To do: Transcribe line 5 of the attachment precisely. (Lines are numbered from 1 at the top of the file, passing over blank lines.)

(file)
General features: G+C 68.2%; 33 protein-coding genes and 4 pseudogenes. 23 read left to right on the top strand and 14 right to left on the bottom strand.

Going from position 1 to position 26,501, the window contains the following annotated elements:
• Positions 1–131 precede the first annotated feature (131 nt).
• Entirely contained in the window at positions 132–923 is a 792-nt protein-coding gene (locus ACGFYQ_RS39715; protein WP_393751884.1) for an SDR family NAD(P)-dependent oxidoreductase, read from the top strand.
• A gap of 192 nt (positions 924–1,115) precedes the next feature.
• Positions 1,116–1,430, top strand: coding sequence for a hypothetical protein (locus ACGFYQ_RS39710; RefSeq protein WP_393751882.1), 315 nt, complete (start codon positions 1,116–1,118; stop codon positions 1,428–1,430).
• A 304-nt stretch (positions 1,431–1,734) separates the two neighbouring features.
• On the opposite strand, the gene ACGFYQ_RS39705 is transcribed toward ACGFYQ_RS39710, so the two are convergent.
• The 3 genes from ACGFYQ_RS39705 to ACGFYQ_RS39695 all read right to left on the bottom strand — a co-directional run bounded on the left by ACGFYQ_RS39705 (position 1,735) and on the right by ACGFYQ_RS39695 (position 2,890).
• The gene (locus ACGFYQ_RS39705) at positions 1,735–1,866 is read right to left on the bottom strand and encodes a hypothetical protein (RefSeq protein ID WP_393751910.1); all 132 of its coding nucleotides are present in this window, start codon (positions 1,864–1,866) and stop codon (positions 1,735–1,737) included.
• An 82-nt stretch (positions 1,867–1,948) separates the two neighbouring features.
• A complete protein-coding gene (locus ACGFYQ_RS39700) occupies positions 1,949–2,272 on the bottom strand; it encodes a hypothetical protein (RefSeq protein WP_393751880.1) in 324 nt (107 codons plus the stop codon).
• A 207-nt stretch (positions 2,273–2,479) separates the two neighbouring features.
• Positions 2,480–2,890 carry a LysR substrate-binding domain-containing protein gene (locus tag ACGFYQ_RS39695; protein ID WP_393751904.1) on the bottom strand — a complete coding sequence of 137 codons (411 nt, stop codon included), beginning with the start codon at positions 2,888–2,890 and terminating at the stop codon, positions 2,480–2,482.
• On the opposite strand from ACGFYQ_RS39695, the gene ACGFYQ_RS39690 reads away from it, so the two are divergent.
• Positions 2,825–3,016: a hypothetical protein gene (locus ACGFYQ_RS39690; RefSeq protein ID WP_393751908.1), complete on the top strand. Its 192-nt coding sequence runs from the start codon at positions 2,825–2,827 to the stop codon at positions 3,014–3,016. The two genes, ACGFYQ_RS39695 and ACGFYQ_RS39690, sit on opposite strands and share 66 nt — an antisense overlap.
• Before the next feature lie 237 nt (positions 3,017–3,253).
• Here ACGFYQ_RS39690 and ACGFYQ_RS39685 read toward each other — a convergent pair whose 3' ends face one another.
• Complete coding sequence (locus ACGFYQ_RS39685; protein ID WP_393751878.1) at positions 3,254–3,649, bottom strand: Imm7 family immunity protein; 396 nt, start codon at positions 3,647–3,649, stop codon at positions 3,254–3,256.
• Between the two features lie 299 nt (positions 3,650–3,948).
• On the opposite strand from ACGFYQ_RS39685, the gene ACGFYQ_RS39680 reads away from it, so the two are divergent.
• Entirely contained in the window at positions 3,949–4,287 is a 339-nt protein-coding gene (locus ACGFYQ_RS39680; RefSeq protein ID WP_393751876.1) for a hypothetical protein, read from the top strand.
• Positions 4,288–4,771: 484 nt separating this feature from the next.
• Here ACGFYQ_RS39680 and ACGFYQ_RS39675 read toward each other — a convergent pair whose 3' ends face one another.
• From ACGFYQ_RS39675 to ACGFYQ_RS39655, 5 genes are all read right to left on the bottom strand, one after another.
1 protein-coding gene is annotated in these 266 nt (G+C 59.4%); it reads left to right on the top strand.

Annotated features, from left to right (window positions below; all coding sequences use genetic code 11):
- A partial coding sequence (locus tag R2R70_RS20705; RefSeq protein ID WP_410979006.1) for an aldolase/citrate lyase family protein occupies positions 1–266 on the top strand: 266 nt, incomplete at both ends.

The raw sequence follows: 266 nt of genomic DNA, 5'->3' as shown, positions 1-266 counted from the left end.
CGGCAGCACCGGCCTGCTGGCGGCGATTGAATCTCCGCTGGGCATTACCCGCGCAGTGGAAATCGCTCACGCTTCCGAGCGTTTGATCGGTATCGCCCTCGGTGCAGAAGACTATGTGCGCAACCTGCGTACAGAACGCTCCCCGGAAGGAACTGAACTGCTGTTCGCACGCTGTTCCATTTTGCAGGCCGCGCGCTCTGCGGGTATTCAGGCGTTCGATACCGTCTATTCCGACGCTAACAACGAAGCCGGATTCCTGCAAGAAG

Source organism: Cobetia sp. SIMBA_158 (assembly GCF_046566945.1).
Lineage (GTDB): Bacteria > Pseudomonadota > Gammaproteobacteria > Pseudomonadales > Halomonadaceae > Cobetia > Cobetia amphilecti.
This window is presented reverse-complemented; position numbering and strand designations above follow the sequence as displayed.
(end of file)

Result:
• A gap of 192 nt (positions 924–1,115) precedes the next feature.